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Chicago mourns for historian Holtzman

Chicago mourns for historian Holtzman

PHOENIX -- To some, he was a tough competitor. To others, he was a mentor who offered guidance in the press box. To many, he was a friend and colleague. Jerome Holtzman will always be remembered as having a cigar in one hand, a notebook in another.

"He was the Elvis of baseball writers and a great friend, too," said Cubs beat writer Paul Sullivan of the Chicago Tribune. "Baseball lost its greatest chronicler."

Chicago's baseball family mourned the passing of Holtzman, the legendary baseball writer, who died Saturday at the age of 81.

"Jerome was one of those people who, as fierce a competitor as he was, he looked out for the profession, and he had our profession at heart first," said Cubs beat writer Bruce Miles of the Arlington Heights (Ill.) Daily Herald.

"I remember coming up as a young writer, I went to interview Jim Leyland, and Jerome greeted me at the ballpark and introduced me to Leyland," Miles said, "and he said, 'Jim, these younger writers today are much better than we ever were.' What he was doing was greasing the skids and making the interview easier for me, and I ended up getting a good interview and I have Jerome to thank for that.

"He told me how to act on the beat, he told me how to conduct myself," said Miles, who has covered baseball in Chicago since 1989. "He said, 'Get to the ballpark early, and you'll never get scooped. If you ever criticize a player, make sure you're standing in the middle of the clubhouse the next day so he can have his say.' He was a true giant."

Holtzman, who covered baseball for more than six decades, was known as "the Dean" in the press box.

"Baseball lost a great advocate and fan today, and I lost a dear friend," said Jerry Reinsdorf, chairman of the Chicago White Sox. "I will miss his visits to the ballpark and his phone calls during the season to discuss the latest baseball news.

"In the way baseball is covered by the media, in the creation of the save rule and in the history and tradition of this game, Jerome truly left his mark on the game he loved and followed passionately for decades," Reinsdorf said. "Perhaps no one other person has done as much to promote the game of baseball to millions. There is no greater tribute or legacy a person can leave behind for future generations of baseball fans."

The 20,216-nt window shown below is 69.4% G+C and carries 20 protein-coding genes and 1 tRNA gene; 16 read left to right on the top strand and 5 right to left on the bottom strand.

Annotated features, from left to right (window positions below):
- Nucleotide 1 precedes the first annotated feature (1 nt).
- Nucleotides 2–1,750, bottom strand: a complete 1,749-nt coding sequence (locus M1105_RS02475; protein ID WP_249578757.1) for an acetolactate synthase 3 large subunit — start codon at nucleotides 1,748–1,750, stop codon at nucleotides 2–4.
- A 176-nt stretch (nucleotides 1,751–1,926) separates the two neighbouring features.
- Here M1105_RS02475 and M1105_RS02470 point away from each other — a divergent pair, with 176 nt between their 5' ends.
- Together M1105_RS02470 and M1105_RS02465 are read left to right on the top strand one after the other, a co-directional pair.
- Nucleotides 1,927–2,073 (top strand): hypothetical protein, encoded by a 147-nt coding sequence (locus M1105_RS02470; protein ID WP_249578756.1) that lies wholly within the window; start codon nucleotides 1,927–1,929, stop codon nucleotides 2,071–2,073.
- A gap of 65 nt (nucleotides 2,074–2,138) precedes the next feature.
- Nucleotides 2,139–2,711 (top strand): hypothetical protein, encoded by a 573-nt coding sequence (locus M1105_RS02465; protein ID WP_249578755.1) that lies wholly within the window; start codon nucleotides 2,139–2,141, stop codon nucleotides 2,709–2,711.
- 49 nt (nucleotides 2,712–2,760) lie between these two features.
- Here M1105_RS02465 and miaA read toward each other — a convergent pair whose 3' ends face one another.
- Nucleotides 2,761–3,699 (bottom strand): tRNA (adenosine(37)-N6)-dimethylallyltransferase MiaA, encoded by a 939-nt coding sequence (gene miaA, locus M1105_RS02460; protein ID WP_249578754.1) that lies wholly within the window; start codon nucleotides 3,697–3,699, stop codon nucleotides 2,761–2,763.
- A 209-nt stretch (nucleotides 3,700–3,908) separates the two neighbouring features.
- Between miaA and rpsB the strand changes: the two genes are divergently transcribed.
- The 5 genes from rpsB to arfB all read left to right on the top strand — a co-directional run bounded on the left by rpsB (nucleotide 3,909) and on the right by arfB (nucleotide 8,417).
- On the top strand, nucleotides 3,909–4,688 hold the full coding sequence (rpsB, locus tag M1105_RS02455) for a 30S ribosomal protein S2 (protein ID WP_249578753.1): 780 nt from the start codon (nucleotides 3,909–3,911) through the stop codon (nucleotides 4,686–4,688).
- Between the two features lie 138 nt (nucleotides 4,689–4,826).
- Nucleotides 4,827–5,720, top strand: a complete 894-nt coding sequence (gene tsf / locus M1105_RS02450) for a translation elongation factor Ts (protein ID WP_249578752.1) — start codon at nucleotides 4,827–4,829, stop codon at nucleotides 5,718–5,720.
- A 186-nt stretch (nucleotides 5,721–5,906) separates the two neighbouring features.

The White Sox had a moment of silence before Monday's game in honor of Holtzman, who joined the Chicago Tribune in 1981 after 38 years at the Chicago Sun-Times and The Daily Times, its predecessor.

He was first assigned to Major League Baseball in 1957 and traveled with the Cubs and White Sox for 28 years, dividing his time between the teams.

Jerome Holtzman, 1926-2008

"The Chicago Cubs are terribly saddened to learn of the passing of Hall of Fame baseball writer Jerome Holtzman," said Cubs chairman Crane Kenney. "Jerome's contributions to the game of baseball were immense, from creating the modern-day save rule to his role as Major League Baseball's official historian following his retirement from the Chicago Tribune nine years ago.

"More so, however, Jerome for more than 40 years was a primary link between Chicago baseball fans and their beloved teams," Kenney said. "He was an accomplished writer who earned respect both from his readers and from those whom he covered. On behalf of the entire Chicago Cubs family, I send our heartfelt condolences to Jerome's wife, Marilyn, and to his entire family."

Current Tribune baseball writer Dave Van Dyck was one of Holtzman's competitors for several years in Chicago.

"Jerome Holtzman broke in dozens of Chicago baseball writers over the years and each one became his disciple, some of them learning the hard way that Jerome knew absolutely everyone in baseball and everything about baseball," Van Dyck said.